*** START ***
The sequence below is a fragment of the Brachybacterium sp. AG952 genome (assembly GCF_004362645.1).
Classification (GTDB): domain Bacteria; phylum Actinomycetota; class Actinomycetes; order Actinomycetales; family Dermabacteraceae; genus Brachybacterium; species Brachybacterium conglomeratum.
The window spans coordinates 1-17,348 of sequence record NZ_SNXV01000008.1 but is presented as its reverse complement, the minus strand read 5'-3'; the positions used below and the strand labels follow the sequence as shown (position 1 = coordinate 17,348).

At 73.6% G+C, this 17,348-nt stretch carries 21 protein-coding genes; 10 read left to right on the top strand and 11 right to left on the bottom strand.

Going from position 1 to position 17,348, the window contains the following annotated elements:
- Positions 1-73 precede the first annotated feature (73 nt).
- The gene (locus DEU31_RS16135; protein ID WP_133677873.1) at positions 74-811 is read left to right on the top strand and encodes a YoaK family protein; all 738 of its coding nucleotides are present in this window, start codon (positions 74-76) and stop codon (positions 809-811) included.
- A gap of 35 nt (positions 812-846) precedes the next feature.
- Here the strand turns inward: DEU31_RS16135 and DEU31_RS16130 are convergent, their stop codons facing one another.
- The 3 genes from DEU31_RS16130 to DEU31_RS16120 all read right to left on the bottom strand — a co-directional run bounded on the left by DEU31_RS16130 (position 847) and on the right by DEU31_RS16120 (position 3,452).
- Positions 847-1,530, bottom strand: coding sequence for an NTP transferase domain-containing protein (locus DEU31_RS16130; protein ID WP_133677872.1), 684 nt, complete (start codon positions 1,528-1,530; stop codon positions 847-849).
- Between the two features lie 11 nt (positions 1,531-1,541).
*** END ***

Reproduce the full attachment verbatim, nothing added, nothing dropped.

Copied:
The sequence below is a fragment of the Brachybacterium sp. AG952 genome (assembly GCF_004362645.1).
Classification (GTDB): domain Bacteria; phylum Actinomycetota; class Actinomycetes; order Actinomycetales; family Dermabacteraceae; genus Brachybacterium; species Brachybacterium conglomeratum.
The window spans coordinates 1-17,348 of sequence record NZ_SNXV01000008.1 but is presented as its reverse complement, the minus strand read 5'-3'; the positions used below and the strand labels follow the sequence as shown (position 1 = coordinate 17,348).

At 73.6% G+C, this 17,348-nt stretch carries 21 protein-coding genes; 10 read left to right on the top strand and 11 right to left on the bottom strand.

Going from position 1 to position 17,348, the window contains the following annotated elements:
- Positions 1-73 precede the first annotated feature (73 nt).
- The gene (locus DEU31_RS16135; protein ID WP_133677873.1) at positions 74-811 is read left to right on the top strand and encodes a YoaK family protein; all 738 of its coding nucleotides are present in this window, start codon (positions 74-76) and stop codon (positions 809-811) included.
- A gap of 35 nt (positions 812-846) precedes the next feature.
- Here the strand turns inward: DEU31_RS16135 and DEU31_RS16130 are convergent, their stop codons facing one another.
- The 3 genes from DEU31_RS16130 to DEU31_RS16120 all read right to left on the bottom strand — a co-directional run bounded on the left by DEU31_RS16130 (position 847) and on the right by DEU31_RS16120 (position 3,452).
- Positions 847-1,530, bottom strand: coding sequence for an NTP transferase domain-containing protein (locus DEU31_RS16130; protein ID WP_133677872.1), 684 nt, complete (start codon positions 1,528-1,530; stop codon positions 847-849).
- Between the two features lie 11 nt (positions 1,531-1,541).